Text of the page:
“It is the exact same argument used during the Civil Rights struggle and the same-sex marriage struggle,” he said. “It is what conservatives fall back on when they are losing the fight and the tide is turning.”
The referendum question on banning the use of plastic bags at Brattleboro stores and establishments was generally supported by the candidates. Cadran said Amherst, Mass., has a similar rule and that it worked well there.
That led to a query about the future of recycling in the Windham Solid Waste Management District with the closing of its Materials Recovery Facility later this summer.
Schoales stressed that recyclables will still be collected at the District’s Old Ferry Road facility, and that curbside collection of recyclables in Brattleboro won’t change. The only difference will be the end of the collection boxes on Fairground Road near the Public Works Department’s garage.
When asked about raising the pay for selectboard members, all four said they wouldn’t support an increase.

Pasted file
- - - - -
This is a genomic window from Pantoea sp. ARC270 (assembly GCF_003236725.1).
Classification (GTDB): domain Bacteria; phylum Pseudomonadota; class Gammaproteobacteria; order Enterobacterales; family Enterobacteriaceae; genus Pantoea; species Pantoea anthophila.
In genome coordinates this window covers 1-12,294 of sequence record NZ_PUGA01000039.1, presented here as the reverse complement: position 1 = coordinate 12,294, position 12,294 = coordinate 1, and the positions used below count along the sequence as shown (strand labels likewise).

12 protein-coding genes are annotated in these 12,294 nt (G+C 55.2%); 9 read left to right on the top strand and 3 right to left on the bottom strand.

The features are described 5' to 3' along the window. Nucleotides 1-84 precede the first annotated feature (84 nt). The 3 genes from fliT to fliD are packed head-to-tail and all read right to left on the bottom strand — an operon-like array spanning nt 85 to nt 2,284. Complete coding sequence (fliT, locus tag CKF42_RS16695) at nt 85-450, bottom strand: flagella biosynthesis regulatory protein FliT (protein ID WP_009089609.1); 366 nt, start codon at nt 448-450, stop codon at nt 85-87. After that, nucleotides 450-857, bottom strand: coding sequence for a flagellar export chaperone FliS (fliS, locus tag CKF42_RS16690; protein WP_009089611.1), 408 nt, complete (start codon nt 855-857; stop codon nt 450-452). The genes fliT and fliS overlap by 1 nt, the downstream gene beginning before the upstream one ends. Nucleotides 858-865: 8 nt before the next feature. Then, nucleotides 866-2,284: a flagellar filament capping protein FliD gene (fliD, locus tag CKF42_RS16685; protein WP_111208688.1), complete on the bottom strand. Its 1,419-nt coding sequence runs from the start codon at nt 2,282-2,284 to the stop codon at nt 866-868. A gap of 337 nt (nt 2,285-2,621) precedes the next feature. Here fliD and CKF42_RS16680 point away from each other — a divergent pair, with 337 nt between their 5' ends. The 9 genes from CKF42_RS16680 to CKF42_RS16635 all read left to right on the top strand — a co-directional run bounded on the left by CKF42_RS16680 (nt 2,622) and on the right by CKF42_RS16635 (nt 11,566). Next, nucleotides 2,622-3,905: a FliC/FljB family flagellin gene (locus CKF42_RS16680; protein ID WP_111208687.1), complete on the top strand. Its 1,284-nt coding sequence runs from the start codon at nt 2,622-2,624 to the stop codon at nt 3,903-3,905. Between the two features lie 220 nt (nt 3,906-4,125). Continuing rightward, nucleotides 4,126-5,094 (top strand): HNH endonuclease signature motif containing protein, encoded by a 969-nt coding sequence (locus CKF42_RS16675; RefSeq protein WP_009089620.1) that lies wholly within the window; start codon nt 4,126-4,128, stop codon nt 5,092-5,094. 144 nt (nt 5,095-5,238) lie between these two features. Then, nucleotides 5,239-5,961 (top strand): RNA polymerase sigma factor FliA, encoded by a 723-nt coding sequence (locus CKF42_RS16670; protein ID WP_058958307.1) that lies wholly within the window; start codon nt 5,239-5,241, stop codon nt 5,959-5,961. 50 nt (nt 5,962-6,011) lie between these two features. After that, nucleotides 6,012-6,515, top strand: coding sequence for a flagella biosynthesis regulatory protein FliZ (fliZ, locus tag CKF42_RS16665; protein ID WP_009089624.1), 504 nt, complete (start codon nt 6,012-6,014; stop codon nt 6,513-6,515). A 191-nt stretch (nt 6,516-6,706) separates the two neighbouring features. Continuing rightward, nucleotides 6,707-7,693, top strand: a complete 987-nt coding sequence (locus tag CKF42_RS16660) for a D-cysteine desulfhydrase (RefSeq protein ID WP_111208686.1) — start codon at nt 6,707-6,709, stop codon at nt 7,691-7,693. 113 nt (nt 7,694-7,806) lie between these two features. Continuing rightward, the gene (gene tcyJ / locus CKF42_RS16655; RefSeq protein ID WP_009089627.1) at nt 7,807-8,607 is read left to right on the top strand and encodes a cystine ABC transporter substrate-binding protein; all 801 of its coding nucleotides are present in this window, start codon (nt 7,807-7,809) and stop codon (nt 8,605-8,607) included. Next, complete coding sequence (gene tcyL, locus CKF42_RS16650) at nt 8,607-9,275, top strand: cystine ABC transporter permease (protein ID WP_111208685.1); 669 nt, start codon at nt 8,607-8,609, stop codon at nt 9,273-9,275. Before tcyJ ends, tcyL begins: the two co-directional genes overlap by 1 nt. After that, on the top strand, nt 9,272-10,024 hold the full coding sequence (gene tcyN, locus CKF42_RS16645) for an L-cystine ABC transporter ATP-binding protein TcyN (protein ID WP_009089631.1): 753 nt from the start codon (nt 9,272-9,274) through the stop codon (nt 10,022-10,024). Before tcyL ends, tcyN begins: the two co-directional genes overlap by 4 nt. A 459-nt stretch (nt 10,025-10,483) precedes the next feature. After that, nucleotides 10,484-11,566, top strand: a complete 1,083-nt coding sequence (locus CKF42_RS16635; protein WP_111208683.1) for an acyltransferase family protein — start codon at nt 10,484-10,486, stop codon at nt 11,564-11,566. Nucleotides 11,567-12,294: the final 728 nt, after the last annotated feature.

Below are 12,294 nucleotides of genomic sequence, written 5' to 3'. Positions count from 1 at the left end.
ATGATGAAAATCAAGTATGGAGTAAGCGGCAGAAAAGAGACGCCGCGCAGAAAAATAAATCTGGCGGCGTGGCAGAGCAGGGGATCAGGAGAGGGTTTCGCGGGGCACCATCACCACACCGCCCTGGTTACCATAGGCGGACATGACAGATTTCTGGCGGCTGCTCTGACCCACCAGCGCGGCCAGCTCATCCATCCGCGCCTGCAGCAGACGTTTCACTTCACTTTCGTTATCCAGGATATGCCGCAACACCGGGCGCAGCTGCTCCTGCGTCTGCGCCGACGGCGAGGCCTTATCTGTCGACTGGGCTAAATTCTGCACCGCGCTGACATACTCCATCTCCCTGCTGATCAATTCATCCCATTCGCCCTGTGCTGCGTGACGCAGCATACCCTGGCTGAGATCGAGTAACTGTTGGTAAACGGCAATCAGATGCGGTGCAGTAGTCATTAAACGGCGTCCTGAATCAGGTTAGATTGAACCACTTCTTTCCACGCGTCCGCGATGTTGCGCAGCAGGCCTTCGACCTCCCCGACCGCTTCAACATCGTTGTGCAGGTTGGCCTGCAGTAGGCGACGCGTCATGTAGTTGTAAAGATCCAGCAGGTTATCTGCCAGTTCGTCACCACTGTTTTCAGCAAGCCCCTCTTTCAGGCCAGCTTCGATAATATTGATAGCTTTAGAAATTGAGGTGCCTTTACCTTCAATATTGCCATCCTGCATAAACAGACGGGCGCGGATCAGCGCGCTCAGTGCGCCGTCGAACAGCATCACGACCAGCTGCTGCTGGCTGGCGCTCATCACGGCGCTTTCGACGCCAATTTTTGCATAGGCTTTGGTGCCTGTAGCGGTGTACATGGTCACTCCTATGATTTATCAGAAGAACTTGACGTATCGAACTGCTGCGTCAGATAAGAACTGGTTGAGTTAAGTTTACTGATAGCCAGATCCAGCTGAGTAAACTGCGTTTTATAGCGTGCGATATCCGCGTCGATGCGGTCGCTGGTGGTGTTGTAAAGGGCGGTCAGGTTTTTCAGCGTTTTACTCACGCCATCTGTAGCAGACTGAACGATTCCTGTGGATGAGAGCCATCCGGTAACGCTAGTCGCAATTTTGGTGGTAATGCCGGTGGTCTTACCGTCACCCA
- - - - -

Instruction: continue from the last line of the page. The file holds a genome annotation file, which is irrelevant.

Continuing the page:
On another question on the March 7 ballot, regarding Brattleboro signing on to a global charter to become a “compassionate city,” there was general support from the candidates but, again, that support came with cautions about the limitations of a selectboard in dealing with issues such as federal immigration policy.
The final question of the night came from Shela Linton of the Vermont Workers Center, who asked the board about taking a moral stance on issues, having accountability to one another and the people they serve for taking such a stance, and if they were willing to view their decisions through the lens of social justice.
In short, what is being done for whom, whom does it benefit, and what is actually being supported through any given action?
“We serve at the will of the people and we have a responsibility to work hardest to lift up our most vulnerable and our most disenfranchised because if everybody is not on the same playing field, we’re not coaching the right game,” said Starr. “We are not going to let each other slip up.”
“I’m not a perfect person,” said Cadran. “We depend on the people to educate us. We want to be here as a board that is accountable.”
“There is no reason I would come on to a Selectboard for $3,000 a year and become some kind of ogre,” Wessel said. “We are here because we want to give back to our community, and I think whoever you vote for, in this case, the town is going to win.”